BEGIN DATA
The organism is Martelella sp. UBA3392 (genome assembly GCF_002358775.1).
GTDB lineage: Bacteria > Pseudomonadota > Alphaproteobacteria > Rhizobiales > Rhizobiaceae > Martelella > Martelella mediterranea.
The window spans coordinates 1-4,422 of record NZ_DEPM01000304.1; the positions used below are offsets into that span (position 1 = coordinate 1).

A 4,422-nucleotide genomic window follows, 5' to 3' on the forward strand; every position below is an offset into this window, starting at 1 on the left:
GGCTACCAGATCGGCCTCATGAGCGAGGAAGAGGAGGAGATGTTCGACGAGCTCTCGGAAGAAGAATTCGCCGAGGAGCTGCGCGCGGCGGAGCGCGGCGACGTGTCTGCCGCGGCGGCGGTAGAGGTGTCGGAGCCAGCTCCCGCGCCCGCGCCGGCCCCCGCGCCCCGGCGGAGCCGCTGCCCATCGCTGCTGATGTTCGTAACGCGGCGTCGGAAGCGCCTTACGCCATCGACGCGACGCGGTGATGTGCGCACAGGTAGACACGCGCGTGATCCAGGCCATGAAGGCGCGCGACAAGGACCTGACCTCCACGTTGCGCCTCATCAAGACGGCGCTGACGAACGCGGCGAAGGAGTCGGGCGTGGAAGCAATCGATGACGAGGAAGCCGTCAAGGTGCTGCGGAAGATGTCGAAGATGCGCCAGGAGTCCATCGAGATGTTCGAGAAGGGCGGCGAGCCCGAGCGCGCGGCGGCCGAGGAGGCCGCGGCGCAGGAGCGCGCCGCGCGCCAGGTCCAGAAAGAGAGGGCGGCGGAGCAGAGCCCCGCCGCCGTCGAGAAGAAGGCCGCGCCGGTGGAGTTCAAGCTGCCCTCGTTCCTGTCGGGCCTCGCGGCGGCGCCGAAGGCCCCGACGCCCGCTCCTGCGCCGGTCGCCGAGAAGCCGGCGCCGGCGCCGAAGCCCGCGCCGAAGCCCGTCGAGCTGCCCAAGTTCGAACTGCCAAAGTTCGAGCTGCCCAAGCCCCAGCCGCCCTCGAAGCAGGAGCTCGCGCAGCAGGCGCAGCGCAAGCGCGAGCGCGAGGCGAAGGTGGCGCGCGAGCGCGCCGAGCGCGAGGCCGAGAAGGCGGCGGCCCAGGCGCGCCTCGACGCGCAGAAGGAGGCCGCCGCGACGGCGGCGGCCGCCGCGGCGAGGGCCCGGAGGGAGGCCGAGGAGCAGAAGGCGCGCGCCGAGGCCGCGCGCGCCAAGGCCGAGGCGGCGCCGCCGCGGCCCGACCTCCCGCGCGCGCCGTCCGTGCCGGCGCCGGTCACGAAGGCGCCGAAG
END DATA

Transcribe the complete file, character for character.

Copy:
The organism is Martelella sp. UBA3392 (genome assembly GCF_002358775.1).
GTDB lineage: Bacteria > Pseudomonadota > Alphaproteobacteria > Rhizobiales > Rhizobiaceae > Martelella > Martelella mediterranea.
The window spans coordinates 1-4,422 of record NZ_DEPM01000304.1; the positions used below are offsets into that span (position 1 = coordinate 1).

A 4,422-nucleotide genomic window follows, 5' to 3' on the forward strand; every position below is an offset into this window, starting at 1 on the left:
GGCTACCAGATCGGCCTCATGAGCGAGGAAGAGGAGGAGATGTTCGACGAGCTCTCGGAAGAAGAATTCGCCGAGGAGCTGCGCGCGGCGGAGCGCGGCGACGTGTCTGCCGCGGCGGCGGTAGAGGTGTCGGAGCCAGCTCCCGCGCCCGCGCCGGCCCCCGCGCCCCGGCGGAGCCGCTGCCCATCGCTGCTGATGTTCGTAACGCGGCGTCGGAAGCGCCTTACGCCATCGACGCGACGCGGTGATGTGCGCACAGGTAGACACGCGCGTGATCCAGGCCATGAAGGCGCGCGACAAGGACCTGACCTCCACGTTGCGCCTCATCAAGACGGCGCTGACGAACGCGGCGAAGGAGTCGGGCGTGGAAGCAATCGATGACGAGGAAGCCGTCAAGGTGCTGCGGAAGATGTCGAAGATGCGCCAGGAGTCCATCGAGATGTTCGAGAAGGGCGGCGAGCCCGAGCGCGCGGCGGCCGAGGAGGCCGCGGCGCAGGAGCGCGCCGCGCGCCAGGTCCAGAAAGAGAGGGCGGCGGAGCAGAGCCCCGCCGCCGTCGAGAAGAAGGCCGCGCCGGTGGAGTTCAAGCTGCCCTCGTTCCTGTCGGGCCTCGCGGCGGCGCCGAAGGCCCCGACGCCCGCTCCTGCGCCGGTCGCCGAGAAGCCGGCGCCGGCGCCGAAGCCCGCGCCGAAGCCCGTCGAGCTGCCCAAGTTCGAACTGCCAAAGTTCGAGCTGCCCAAGCCCCAGCCGCCCTCGAAGCAGGAGCTCGCGCAGCAGGCGCAGCGCAAGCGCGAGCGCGAGGCGAAGGTGGCGCGCGAGCGCGCCGAGCGCGAGGCCGAGAAGGCGGCGGCCCAGGCGCGCCTCGACGCGCAGAAGGAGGCCGCCGCGACGGCGGCGGCCGCCGCGGCGAGGGCCCGGAGGGAGGCCGAGGAGCAGAAGGCGCGCGCCGAGGCCGCGCGCGCCAAGGCCGAGGCGGCGCCGCCGCGGCCCGACCTCCCGCGCGCGCCGTCCGTGCCGGCGCCGGTCACGAAGGCGCCGAAG